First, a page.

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Probation Re-offending Statistics 2013, 2014 and 2015 Cohorts

    These statistics are categorised as Under Reservation. This categorisation indicates that the quality of these statistics do not meet the standards required of official statistics published by the CSO.

    For further information please refer to the Under Reservation FAQ page.

CSO statistical publication, , 11am

On-line ISSN: 2711-9963
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The Probation Reoffending Statistics publication provides information on the level of recorded reoffending by offenders placed under the management of the Probation Service. The information in this publication relates to individuals who entered the Probation Service in 2013, 2014 and 2015.

The reoffending rate is the percentage of people who were convicted of a crime incident that was recorded within one to three years of the date of their sentencing. The conviction must be obtained within two years of the date the crime was recorded. For example, if an offender was sentenced to probation on December 31st, 2013 and they committed an offence on December 31st, 2016 for which a conviction was obtained on or before December 31st, 2018 they would be included as a reoffender.

This publication supersedes the Probation Recidivism Statistics Publication. The range of data published has been expanded to meet the information needs of customers. There are three major expansions:

  • The reoffending behaviour of individuals is considered over one-year (2015 cohort), two-year (2014 cohort) and three-year (2013 cohort) windows. This approach makes it possible to analyse the behaviour of more recent cohorts, thus facilitating the provision of more timely data.
  • The publication includes data on Post Release Supervision Orders. A Court imposing a custodial sentence on a person convicted of a scheduled sexual offence (schedule of the Sex Offenders Act 2001) is obliged to consider a sentence involving post-release supervision by the Probation Service. In addition, a Post Release Supervision Order may form part of the conditions imposed by the Court when suspending a prison sentence.
  • A geographical breakdown of reoffending rates by county and by regional authority is provided. Offenders are classified based on their address data in the Probation Service dataset.
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  • Around 3 in 10 offenders managed by the Probation Service re-offend within one-year and 4 in 10 re-offend within two years.
  • In the most recent cohort for which a three-year reoffending rate is available, 2013, 45.3% of individuals committed at least one additional crime for which they received a conviction. See table 6.1.
  • Reoffending rates are decreasing over time, with 28% of 2013 probationers reoffending within one year, compared to almost 36% of 2008 probationers who reoffend in one year. See table 1.1.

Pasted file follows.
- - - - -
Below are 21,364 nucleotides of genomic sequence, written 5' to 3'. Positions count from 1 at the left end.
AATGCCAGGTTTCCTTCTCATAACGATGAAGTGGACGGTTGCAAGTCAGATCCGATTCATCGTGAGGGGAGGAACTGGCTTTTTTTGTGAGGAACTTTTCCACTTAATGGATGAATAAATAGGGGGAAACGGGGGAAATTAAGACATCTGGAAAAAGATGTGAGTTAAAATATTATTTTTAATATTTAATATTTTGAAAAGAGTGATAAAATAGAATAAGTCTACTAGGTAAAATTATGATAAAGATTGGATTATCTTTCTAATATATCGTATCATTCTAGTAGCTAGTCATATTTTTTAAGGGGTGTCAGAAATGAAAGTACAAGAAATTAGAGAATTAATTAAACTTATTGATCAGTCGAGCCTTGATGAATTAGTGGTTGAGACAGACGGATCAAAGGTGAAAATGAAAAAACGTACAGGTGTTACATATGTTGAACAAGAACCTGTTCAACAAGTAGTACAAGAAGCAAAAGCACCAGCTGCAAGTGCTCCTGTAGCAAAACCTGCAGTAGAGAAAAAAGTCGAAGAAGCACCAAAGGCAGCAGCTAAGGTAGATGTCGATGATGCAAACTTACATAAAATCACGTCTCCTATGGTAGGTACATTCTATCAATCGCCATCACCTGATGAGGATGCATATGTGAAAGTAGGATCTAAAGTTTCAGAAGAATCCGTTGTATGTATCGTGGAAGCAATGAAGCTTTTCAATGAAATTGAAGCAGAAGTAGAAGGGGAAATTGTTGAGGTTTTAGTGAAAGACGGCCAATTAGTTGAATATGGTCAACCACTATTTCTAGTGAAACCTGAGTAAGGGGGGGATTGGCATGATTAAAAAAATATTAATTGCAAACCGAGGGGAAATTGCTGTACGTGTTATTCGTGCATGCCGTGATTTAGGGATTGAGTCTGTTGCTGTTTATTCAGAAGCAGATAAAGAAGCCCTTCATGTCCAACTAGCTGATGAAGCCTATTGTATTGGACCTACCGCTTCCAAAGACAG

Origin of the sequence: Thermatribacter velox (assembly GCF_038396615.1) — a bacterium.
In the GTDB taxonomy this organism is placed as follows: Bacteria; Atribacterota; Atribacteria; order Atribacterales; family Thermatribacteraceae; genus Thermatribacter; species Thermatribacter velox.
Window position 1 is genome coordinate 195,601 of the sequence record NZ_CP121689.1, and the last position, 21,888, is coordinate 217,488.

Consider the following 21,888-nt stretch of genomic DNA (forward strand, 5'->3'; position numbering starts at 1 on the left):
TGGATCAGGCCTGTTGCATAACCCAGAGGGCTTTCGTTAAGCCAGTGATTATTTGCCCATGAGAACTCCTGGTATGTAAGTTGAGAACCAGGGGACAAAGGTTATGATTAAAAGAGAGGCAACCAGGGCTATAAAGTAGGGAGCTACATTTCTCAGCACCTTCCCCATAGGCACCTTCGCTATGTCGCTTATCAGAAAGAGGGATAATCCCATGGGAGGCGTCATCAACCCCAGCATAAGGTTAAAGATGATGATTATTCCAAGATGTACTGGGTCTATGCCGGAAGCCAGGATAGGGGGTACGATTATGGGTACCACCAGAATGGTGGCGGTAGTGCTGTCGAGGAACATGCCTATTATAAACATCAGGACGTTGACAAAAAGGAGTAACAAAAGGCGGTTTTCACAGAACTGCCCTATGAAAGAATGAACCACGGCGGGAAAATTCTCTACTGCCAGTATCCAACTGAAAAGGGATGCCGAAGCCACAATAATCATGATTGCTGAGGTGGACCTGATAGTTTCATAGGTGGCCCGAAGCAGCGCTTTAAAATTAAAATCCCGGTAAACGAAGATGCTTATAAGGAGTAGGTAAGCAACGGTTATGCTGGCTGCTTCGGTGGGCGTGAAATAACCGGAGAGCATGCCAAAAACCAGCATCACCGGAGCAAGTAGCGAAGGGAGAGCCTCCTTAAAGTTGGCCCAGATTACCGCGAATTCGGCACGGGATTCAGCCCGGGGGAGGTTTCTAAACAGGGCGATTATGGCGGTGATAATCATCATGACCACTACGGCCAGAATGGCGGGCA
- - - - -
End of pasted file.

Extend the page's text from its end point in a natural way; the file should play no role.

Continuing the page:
• Males are more likely to reoffend than females with 29.7% doing so within one year in the 2015 cohort compared to 28.5% of females (see table 4.1). The gap between males and females has decreased significantly over time as data from this previous publication will demonstrate.
  • Males are more likely to reoffend than females with 29.7% doing so within one year in the 2015 cohort compared to 28.5% of females. The gap between males and females has decreased significantly over time as data from this previous publication will demonstrate:Revised Back Series
  • There is an inverse relationship between age and reoffending rates. Persons under 18 are more than three times more likely to reoffend than those aged over 65. The percentage of individuals who reoffend within one year, for those under 18 and over 65 were 61.5% and 19.0% respectively in the 2015 cohort. See Table 4.1.
  • Data from the 2015 cohort indicates that the level of reoffending is higher among individuals sentenced to a Probation Order (32.7%) than those sentenced to a Community Service Order (28.0%) or those under Post Release Supervision (16.4%). See Table 4.1.
  • There is considerable geographical variation in the level of reoffending. Table 3.1 indicates that 16.7% of individuals with a County Mayo address reoffend within one year compared to almost half (49.1%) of individuals with an address in Westmeath.
  • Data from all three cohorts indicates that individuals referred to Probation following a burglary conviction are more likely to reoffend than those referred for any other offence type. Those sentenced following conviction for sexual offences are least likely to reoffend. See tables 4.1, 5.1 & 6.1.
Table 1.1 Probation reoffending rates classified by time period to first reoffence, 2008 - 2015 cohorts

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Chapter 2 of this publication, FAQ, provides explanations of the key concepts of the release. Chapter 3 provides an analysis of reoffending rates by county and regional authority area. Chapters 4, 5 & 6 analyse the reoffending patterns of the 2015, 2014 & 2013 cohorts respectively. Finally, Chapter 8, Background Notes, provides technical explanations and a table of the incident classifications used in the publication.

Go to next chapter: Probation Reoffending Statistics Frequently Asked Questions